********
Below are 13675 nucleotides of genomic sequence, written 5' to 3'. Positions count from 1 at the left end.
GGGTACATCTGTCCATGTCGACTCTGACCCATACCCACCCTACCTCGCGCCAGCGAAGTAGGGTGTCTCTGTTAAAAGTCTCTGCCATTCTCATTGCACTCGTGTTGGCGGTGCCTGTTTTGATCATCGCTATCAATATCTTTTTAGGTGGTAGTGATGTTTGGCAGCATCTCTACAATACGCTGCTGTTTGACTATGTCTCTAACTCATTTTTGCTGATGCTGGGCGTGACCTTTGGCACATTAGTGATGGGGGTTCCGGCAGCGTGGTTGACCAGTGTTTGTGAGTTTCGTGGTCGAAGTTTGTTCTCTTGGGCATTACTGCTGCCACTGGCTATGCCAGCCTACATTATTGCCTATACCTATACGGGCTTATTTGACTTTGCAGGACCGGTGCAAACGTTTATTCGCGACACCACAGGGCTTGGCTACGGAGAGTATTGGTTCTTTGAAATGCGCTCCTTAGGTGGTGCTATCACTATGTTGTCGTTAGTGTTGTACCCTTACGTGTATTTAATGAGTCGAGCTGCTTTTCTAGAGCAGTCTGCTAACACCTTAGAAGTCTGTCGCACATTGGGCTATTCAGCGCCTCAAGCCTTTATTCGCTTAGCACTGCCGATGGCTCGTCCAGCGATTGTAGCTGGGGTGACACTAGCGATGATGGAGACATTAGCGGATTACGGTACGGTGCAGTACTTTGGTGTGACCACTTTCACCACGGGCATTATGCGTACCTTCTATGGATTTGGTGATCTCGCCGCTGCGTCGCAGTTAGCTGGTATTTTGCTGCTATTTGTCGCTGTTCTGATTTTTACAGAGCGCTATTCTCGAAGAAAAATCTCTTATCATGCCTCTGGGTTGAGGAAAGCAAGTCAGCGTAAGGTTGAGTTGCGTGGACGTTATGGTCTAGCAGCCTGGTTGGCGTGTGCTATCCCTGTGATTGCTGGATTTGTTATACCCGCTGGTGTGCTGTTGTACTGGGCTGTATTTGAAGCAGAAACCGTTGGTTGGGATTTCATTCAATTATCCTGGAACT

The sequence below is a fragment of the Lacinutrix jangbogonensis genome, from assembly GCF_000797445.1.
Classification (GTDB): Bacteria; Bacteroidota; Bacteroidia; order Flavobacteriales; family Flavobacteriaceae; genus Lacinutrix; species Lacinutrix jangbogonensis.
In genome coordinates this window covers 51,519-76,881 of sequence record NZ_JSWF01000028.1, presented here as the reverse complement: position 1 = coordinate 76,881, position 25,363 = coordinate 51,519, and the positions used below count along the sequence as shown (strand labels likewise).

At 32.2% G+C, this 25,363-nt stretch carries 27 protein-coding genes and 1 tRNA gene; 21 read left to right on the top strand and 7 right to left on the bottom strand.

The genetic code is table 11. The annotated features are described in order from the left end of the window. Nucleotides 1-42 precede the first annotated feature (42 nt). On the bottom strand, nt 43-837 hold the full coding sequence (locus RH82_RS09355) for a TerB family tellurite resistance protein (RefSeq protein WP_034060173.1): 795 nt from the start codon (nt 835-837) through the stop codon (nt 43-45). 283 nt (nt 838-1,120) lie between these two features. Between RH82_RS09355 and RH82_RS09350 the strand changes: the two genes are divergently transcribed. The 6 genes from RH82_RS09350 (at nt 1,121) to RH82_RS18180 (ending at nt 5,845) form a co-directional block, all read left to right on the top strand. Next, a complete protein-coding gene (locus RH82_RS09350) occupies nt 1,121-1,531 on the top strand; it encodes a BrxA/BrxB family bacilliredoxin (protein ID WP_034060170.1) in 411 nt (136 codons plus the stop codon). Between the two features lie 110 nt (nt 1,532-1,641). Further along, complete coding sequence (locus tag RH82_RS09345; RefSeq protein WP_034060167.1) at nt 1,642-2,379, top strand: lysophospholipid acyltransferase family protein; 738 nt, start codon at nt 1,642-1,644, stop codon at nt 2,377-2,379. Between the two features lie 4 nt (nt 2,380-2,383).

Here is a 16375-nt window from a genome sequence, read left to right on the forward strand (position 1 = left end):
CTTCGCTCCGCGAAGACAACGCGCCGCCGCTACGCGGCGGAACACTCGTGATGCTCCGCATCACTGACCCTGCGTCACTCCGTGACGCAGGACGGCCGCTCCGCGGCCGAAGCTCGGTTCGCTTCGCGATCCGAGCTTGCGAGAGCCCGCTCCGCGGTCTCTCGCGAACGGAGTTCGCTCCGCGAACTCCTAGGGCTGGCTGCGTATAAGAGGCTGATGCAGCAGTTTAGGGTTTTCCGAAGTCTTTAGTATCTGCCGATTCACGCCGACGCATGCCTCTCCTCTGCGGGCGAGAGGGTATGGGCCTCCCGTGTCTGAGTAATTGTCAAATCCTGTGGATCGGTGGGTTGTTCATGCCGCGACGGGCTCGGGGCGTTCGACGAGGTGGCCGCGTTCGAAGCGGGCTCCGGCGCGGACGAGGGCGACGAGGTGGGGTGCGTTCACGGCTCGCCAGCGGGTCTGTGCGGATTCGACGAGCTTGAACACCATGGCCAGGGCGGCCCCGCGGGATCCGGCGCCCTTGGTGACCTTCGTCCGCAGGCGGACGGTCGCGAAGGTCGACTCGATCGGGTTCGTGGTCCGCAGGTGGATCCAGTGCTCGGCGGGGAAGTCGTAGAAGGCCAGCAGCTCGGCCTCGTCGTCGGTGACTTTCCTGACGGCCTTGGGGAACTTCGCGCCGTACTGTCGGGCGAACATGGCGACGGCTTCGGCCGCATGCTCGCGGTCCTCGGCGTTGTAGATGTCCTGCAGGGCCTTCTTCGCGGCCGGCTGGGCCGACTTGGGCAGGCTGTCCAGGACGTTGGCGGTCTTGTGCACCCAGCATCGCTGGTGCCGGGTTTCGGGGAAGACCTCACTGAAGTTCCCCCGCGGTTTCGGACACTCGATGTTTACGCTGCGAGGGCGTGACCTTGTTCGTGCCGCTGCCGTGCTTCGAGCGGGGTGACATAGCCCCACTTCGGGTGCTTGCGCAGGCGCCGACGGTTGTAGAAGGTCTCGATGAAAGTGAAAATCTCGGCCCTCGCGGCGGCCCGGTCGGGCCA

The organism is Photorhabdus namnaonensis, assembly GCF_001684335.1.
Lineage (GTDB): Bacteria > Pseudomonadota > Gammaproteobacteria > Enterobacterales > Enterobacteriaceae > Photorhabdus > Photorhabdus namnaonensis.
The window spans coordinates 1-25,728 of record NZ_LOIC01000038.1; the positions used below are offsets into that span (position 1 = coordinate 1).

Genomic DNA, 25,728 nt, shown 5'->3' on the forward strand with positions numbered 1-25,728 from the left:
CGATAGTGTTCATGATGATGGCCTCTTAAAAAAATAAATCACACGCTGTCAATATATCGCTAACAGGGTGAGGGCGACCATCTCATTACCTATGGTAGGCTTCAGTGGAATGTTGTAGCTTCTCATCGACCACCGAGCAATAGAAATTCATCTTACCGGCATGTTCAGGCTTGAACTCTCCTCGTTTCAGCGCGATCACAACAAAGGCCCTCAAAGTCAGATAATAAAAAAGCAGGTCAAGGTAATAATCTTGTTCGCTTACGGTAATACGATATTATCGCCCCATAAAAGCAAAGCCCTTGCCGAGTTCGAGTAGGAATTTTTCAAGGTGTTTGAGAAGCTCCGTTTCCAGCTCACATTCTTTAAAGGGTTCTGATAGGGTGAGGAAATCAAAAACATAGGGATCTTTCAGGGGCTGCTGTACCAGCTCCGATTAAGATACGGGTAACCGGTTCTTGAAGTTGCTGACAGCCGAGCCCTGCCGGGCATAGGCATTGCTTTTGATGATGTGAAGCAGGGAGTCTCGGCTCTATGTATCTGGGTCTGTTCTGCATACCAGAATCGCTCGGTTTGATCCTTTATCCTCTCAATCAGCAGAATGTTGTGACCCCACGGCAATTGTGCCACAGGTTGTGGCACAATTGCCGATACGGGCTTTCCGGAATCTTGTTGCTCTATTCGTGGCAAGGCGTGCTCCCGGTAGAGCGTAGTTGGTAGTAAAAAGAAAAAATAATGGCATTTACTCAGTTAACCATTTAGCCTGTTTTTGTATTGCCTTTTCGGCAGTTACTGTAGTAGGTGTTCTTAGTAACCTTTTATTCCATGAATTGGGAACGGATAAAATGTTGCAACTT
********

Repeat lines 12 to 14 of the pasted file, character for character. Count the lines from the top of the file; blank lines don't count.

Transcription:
The window spans coordinates 1-25,728 of record NZ_LOIC01000038.1; the positions used below are offsets into that span (position 1 = coordinate 1).

Genomic DNA, 25,728 nt, shown 5'->3' on the forward strand with positions numbered 1-25,728 from the left:
CGATAGTGTTCATGATGATGGCCTCTTAAAAAAATAAATCACACGCTGTCAATATATCGCTAACAGGGTGAGGGCGACCATCTCATTACCTATGGTAGGCTTCAGTGGAATGTTGTAGCTTCTCATCGACCACCGAGCAATAGAAATTCATCTTACCGGCATGTTCAGGCTTGAACTCTCCTCGTTTCAGCGCGATCACAACAAAGGCCCTCAAAGTCAGATAATAAAAAAGCAGGTCAAGGTAATAATCTTGTTCGCTTACGGTAATACGATATTATCGCCCCATAAAAGCAAAGCCCTTGCCGAGTTCGAGTAGGAATTTTTCAAGGTGTTTGAGAAGCTCCGTTTCCAGCTCACATTCTTTAAAGGGTTCTGATAGGGTGAGGAAATCAAAAACATAGGGATCTTTCAGGGGCTGCTGTACCAGCTCCGATTAAGATACGGGTAACCGGTTCTTGAAGTTGCTGACAGCCGAGCCCTGCCGGGCATAGGCATTGCTTTTGATGATGTGAAGCAGGGAGTCTCGGCTCTATGTATCTGGGTCTGTTCTGCATACCAGAATCGCTCGGTTTGATCCTTTATCCTCTCAATCAGCAGAATGTTGTGACCCCACGGCAATTGTGCCACAGGTTGTGGCACAATTGCCGATACGGGCTTTCCGGAATCTTGTTGCTCTATTCGTGGCAAGGCGTGCTCCCGGTAGAGCGTAGTTGGTAGTAAAAAGAAAAAATAATGGCATTTACTCAGTTAACCATTTAGCCTGTTTTTGTATTGCCTTTTCGGCAGTTACTGTAGTAGGTGTTCTTAGTAACCTTTTATTCCATGAATTGGGAACGGATAAAATGTTGCAACTT